A lot of my fantasies from when I was young until now involve imagining ways such history could have been preserved.  I imagine I'm a part of some ancient alien race, some elf-like beings, shapeshifters or godlike creatures who have dwelt among humans since ancient times and recorded what society was like, what tribes moved where, how people lived, what their music and stories were.  They have some hidden fortress or perhaps a base on another world where all of this information is kept, and if you wish to know what life in a Mayan city was really like, or what tales people told each other 10,000 years ago, you could find out.

I also used to imagine that once you reach heaven, you could learn all of the secrets to the mysteries that you'd read about that were never solved -- like what happened to the crew of the Mary Celeste, who was Jack the Ripper really, or what happened to the lost colony of Roanoke Island?  I guess I've always been really big on the idea that somehow we could learn all of the things we want to know, even though the truth is that we not only will never know most of these things, but in many cases the truth is likely much less interesting than the mystery that surrounds it.  Not to mention, there are many more mysteries and histories that are so forgotten that we don't even know to ponder over them.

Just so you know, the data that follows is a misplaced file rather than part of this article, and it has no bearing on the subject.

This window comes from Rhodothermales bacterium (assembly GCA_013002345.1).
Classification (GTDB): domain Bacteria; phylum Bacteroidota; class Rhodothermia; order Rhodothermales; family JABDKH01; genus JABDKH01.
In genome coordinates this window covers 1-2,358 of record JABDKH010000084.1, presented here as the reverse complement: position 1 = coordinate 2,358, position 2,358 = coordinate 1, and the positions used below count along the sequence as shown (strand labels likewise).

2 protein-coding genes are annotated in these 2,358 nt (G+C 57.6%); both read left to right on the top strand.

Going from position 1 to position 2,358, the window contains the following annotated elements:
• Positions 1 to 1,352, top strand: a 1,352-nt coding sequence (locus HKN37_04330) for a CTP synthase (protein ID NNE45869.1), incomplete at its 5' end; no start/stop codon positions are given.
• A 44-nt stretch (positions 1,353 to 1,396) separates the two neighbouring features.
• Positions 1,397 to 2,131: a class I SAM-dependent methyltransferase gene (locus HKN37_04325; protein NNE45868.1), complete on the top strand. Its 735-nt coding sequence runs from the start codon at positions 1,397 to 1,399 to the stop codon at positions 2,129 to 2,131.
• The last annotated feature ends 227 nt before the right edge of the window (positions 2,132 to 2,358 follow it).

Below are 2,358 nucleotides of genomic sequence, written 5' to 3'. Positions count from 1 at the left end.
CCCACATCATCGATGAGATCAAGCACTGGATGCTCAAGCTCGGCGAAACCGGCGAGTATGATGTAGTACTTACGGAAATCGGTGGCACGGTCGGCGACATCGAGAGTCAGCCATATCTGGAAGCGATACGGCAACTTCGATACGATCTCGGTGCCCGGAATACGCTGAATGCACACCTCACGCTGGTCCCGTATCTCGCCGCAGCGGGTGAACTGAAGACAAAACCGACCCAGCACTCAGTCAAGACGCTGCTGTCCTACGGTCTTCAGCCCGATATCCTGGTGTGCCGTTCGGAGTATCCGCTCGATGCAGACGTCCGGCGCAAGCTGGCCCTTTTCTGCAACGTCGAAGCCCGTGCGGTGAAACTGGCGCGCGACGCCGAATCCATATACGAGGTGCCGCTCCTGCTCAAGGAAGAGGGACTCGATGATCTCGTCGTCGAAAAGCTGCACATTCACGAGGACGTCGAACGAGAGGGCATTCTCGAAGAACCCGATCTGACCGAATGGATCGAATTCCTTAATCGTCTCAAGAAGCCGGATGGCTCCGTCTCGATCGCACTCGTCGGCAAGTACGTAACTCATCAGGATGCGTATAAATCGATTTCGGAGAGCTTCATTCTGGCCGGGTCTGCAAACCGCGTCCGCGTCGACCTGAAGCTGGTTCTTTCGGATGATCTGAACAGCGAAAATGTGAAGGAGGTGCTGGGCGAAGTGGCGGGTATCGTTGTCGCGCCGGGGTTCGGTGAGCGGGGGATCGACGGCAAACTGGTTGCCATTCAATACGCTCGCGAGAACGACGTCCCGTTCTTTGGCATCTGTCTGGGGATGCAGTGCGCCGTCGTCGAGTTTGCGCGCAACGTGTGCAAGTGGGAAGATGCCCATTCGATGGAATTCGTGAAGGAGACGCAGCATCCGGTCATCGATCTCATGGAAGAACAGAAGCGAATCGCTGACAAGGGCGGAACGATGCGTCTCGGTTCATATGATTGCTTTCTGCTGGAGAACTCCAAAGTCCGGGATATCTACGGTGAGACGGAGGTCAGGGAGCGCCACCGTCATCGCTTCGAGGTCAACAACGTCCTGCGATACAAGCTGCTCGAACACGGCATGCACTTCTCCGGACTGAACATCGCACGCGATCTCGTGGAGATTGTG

On the flip side, we know so much more about some of this stuff today than we did even a hundred or two hundred years ago.  Two or three hundred years ago, experts imagined that written history began with the Greeks.  Slowly people learned of forgotten ancient cultures much older -- ancient Egypt, the Hittite Empire, ancient Assyria, Babylon, Sumeria, the Minoans, etc.  In 1853 the Epic of Gilgamesh was first discovered, but translations in English did not appear until much later.  So from one viewpoint I'm living in a pretty amazing time where we know much, much more about the ancient world than we did only a few generations ago.  I have the opportunity to read about things that people of past generations could only dream about.

I'm not sure there's a point to this post, other than all of these things have been bouncing around in my mind over the last few days.  ^_^

The Epic of Gilgamesh poem is framed by a description of the city he ruled.  It begins the poem, and at the end when Gilgamesh returns, having learned that his quest for immortality is in vain, it ends the poem, as if to say everyone dies, but look at the city!  Life goes on.

Climb Uruk's wall and walk back and forth!
Survey its foundations, examine the brickwork!
Were its bricks not fired in an oven?
Did the Seven Sages not lay its foundation?

A square mile is the city, a square mile the date-grove, a square mile is the clay-pit, half a square mile the temple of Ishtar:  three square miles and a half is Uruk's expanse.

See the tablet-box of cedar,
release its clasp of bronze!
Lift the lid of its secret,
pick up the tablet of lapiz lazuli and read out
the travails of Gilgamesh, all that he went through.

No comments:

Post a Comment